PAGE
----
The increase in sales of thicker plastic shopping bags.

We see them in Coles, Woolworths and Big W every time we go shopping. As we stated above, most of Australia’s major supermarkets ceased giving out to their customers single-use plastic bags for their shopping. This happened around mid-2018. Governments are also now starting to implement state-by-state bans on plastic bags. Queensland, Western Australia and Victoria have already introduced bans on all lightweight plastic shopping bags with a thickness of up to 35 microns. These bans apply to not only regular plastic bags, but also biodegradable bags (which contrary to popular myth, are still harmful to the environment). New South Wales is also set to ban lightweight shopping bags by 2022.

single-use plastic bag ban
Have you used these bags as bin liners?

Thicker plastic shopping bags are typically marketed as reusable and as an effective environmentally friendly alternative to single-use plastic bags. But according to Geoffrey Binder, environmental sustainability expert at the University of Melbourne, the reality is much different. By getting rid of single-use bags, everyday consumers are simply buying other, thicker reusable bags which could actually worsen the problem. Regular shoppers are purchasing thicker bag after thicker bag, and stockpiling them in their kitchen simply because they forget to take them out the next time they go shopping. It’s now a common Australian sight to see stacks of thick Coles and Woolies plastic bags shoved underneath the sink in ever-increasing piles.

A ban on lightweight shopping bags, therefore, does not go far enough. What is needed, according to UK-based not-for-profit organisation Planet Patrol, is a ban on all plastic bags, regardless of their thickness.

Planet Patrol and the Big Bag Ban

In 2015, the UK Government introduced a 5p plastic bag charge in order to curb the use of single use plastic bags. The charge has now increased from 5p to 10pc, with the government announcing that, because of the charge, sales of single use bags have fallen by 95%. But Planet Patrol says their claims are completely misleading as the reported data don’t include the sales figures for thicker plastic shopping bags - “bags for life”. According to recent available annual reports, 2.1 billion plastic shopping bags were STILL sold by the UK retailers in 2019 - that’s around 6 million plastic bags every single day! Over a half from this horrendous number (1.58 billion!) were thicker plastic “bags for life”.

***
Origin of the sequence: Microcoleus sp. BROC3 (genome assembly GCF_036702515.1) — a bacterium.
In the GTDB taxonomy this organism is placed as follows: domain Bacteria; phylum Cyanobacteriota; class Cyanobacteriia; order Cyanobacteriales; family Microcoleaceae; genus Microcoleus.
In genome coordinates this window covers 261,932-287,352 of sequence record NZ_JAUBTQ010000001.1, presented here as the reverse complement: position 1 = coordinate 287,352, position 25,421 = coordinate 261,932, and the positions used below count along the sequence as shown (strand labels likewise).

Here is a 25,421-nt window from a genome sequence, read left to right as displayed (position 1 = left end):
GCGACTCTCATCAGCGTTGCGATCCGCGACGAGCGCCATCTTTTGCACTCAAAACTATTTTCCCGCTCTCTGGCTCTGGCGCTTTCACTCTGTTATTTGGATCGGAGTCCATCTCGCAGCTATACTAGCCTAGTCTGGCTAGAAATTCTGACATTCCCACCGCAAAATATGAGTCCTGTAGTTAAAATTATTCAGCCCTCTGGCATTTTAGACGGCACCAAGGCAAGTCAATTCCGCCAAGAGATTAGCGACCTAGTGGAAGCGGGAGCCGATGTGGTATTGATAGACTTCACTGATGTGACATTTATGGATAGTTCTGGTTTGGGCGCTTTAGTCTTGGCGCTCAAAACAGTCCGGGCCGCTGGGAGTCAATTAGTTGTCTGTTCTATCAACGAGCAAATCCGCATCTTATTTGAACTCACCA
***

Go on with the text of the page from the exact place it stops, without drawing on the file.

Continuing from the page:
Big bag ban
Lizzie Carr, aka Lizzie Outside, Founder of Planet Patrol

‘Bags for life’: while those are not banned the plastic pollution problem is here to stay

Bags for life’ are shopping bags that are much thicker than banned lightweight plastic shopping bags. Being marketed in the UK as a practical and environmentally friendly alternative to ordinary, and thinner, plastic bags, in reality they are making the plastic problem far worse. According to one of the recent reports by the Environmental Investigation Agency (EIA) and Greenpeace “bags for life” are transforming into ‘bags for a week’ as houses in the UK buy on average about 54 of them every year. “Bags for life” contain around three times as much plastic as single-use plastic bags, with a carbon footprint around four times higher. So, the 1.58 billion ‘bags for life’ issued in the UK in 2020 used the same amount of plastic as approximately 4.7 billion single-use bags.